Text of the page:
Cancer in elderly people is expected to dramatically rise to 80% in less than 20 years, new figures from Cancer Research UK (CRUK) reveal.
Around 130,00 people aged 75 and over in the UK develop cancer every year; by 2035, cases of cancer in elderly people are projected to rise to around 234,000, largely due to an ageing population.
Over the last 40 years, cancer survival has doubled; however, it is still lower among older people, who are more likely to be diagnosed in an emergency and less likely to receive curative treatment.
Better support for elderly patients
This research has raised the urgent need for older patients who are more likely to have multiple health conditions or need help from social care to be given better support.
In CRUK’s report ‘Advancing Care, Advancing Years: Improving cancer treatment and care for an ageing population’, it calls on the health service to act now and make sure they are prepared for the rising numbers of older patients with more complex needs.
- Ensuring staff have enough time to spend caring for patients;
- Better assessments to help make the right decisions about the best treatments; and
- Better evidence of how medication affects older patients.
What needs to be done to combat cancer in elderly people?
Rose Gray, Cancer Research UK’s policy manager, said: “If we do nothing the disparity in care between older and younger cancer patients will only grow. It’s vital to address this if we want to realise our ambition of ensuring world-class treatment for everyone in the UK who is affected by cancer.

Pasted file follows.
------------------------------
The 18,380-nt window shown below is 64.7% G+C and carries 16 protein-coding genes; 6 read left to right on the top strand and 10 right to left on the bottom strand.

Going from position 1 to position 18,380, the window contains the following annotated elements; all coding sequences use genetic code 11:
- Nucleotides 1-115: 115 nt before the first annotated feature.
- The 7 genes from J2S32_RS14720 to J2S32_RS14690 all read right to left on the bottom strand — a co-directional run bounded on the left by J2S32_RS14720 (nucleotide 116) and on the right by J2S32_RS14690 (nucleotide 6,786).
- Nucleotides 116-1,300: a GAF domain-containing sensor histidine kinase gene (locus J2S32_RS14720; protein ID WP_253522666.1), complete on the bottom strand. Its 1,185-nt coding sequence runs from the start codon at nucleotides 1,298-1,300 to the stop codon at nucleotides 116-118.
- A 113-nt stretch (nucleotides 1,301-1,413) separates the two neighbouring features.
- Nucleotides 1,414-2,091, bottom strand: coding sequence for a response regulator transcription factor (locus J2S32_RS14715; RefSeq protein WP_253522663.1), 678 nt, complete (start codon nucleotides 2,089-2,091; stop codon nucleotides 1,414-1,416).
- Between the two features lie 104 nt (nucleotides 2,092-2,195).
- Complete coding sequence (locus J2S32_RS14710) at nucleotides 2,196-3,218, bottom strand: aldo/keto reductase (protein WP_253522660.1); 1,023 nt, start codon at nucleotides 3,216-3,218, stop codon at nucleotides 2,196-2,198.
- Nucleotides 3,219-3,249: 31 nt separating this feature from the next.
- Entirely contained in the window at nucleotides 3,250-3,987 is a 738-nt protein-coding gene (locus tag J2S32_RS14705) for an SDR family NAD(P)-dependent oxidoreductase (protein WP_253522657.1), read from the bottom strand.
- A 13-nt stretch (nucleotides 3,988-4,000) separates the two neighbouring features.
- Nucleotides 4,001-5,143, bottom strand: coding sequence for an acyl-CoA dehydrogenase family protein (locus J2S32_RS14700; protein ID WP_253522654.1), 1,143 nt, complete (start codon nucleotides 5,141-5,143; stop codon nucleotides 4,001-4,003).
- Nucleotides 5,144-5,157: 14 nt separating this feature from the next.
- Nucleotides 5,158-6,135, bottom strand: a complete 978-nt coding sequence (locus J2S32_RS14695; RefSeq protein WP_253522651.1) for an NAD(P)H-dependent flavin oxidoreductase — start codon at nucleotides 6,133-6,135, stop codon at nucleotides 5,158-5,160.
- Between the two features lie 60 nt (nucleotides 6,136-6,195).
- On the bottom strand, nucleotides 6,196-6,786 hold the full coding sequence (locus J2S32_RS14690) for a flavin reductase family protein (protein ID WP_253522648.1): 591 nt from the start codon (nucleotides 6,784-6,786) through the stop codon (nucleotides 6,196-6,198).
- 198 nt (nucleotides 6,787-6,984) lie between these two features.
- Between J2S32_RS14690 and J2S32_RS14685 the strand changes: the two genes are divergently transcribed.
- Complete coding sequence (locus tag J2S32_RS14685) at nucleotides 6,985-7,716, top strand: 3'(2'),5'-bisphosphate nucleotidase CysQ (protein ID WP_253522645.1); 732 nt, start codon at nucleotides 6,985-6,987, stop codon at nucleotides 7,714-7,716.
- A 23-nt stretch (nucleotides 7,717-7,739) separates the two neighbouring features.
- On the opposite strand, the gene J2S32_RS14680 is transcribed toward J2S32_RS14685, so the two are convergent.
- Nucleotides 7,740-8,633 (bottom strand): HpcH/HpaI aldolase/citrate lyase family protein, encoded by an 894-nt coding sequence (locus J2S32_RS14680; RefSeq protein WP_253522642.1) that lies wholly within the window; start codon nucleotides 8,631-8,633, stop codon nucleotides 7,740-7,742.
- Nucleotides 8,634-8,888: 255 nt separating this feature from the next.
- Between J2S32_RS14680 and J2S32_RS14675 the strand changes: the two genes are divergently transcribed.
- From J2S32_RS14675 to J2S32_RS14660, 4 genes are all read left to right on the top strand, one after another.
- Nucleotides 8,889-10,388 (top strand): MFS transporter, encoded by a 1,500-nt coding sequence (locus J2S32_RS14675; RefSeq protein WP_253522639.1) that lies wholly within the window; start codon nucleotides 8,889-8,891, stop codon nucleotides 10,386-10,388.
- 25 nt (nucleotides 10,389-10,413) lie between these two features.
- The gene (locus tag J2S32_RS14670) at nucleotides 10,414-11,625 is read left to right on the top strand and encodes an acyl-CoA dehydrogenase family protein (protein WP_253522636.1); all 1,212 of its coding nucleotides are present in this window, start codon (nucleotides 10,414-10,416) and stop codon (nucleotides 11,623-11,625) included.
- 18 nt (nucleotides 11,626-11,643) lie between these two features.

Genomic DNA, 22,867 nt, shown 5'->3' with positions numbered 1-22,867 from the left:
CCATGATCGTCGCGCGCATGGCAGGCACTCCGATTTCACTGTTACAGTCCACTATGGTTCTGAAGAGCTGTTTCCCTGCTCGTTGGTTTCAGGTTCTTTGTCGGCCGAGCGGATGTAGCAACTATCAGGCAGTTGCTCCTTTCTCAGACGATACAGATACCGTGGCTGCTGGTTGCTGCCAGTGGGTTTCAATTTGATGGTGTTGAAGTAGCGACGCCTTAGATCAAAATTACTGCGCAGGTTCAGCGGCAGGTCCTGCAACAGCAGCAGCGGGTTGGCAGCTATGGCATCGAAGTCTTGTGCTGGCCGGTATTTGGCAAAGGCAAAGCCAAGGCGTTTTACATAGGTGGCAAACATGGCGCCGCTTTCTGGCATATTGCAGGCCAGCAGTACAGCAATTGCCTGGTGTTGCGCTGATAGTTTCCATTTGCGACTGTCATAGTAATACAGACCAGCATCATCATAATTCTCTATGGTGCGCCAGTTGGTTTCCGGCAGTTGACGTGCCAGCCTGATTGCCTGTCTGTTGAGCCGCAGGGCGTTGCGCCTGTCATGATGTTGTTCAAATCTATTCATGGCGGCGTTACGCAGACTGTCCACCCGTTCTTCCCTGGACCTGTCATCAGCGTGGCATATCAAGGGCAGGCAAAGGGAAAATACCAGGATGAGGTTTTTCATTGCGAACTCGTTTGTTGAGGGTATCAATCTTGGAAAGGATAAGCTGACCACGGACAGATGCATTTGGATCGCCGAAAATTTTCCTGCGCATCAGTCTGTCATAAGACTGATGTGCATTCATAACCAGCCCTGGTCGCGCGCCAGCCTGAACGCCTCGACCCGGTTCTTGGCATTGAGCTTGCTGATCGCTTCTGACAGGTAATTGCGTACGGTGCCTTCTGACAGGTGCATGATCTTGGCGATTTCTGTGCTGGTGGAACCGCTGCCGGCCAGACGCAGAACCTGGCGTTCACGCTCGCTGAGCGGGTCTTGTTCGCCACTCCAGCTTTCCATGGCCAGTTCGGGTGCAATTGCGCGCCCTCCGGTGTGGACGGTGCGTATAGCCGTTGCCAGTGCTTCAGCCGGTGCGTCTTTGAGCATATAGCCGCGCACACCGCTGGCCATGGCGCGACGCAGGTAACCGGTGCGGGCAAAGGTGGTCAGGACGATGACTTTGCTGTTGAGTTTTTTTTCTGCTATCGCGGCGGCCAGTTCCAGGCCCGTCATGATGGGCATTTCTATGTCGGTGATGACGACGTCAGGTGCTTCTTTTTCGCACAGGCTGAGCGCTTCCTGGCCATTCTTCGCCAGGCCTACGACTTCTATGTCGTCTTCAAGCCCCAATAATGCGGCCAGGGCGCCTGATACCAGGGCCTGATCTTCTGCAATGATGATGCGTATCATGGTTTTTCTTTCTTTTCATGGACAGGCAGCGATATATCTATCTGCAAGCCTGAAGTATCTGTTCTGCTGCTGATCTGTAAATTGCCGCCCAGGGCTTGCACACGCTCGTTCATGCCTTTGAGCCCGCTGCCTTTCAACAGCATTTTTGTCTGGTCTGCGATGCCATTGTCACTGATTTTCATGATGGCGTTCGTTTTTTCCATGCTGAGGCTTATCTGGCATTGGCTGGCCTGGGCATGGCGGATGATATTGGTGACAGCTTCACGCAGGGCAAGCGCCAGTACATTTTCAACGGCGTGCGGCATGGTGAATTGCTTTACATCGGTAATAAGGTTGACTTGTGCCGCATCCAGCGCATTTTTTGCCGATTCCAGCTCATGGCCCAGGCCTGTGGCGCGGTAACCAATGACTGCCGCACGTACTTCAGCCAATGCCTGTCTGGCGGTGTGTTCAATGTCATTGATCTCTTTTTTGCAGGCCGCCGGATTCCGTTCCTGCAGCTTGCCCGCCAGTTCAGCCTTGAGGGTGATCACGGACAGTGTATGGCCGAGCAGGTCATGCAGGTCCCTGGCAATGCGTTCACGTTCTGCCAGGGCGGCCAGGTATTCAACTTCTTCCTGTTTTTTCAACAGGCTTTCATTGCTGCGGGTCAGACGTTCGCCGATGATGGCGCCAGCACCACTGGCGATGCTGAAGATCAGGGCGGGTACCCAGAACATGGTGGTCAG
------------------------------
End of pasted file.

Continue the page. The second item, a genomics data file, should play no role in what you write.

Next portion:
“It’s also highly likely that this group will be the hardest hit by wider pressures facing the NHS, including severe workforce shortages. While the additional investment announced this week is welcome, it falls short of what is likely to be needed to truly transform the way that patients are cared for.
“For 70 years, the NHS has been at the forefront of fighting cancer. But we need more investment in staff to give the best possible treatment and care for older cancer patients, both now and in the future.”
What are the problems older people face?
Martin Ledwick, Cancer Research UK’s head information nurse, concluded: “When elderly people have a lot of health problems and are taking a range of different medications it can affect what treatment they are able to receive.
“Some older people with cancer might not be fit enough to have surgery and go through lengthy periods of chemotherapy and radiotherapy, but as no two patients are the same, there will be others who are.
“That’s why it’s so important staff are well trained and resourced so they can assess older people properly and ensure they receive the right treatment, care and support specific to their individual needs.”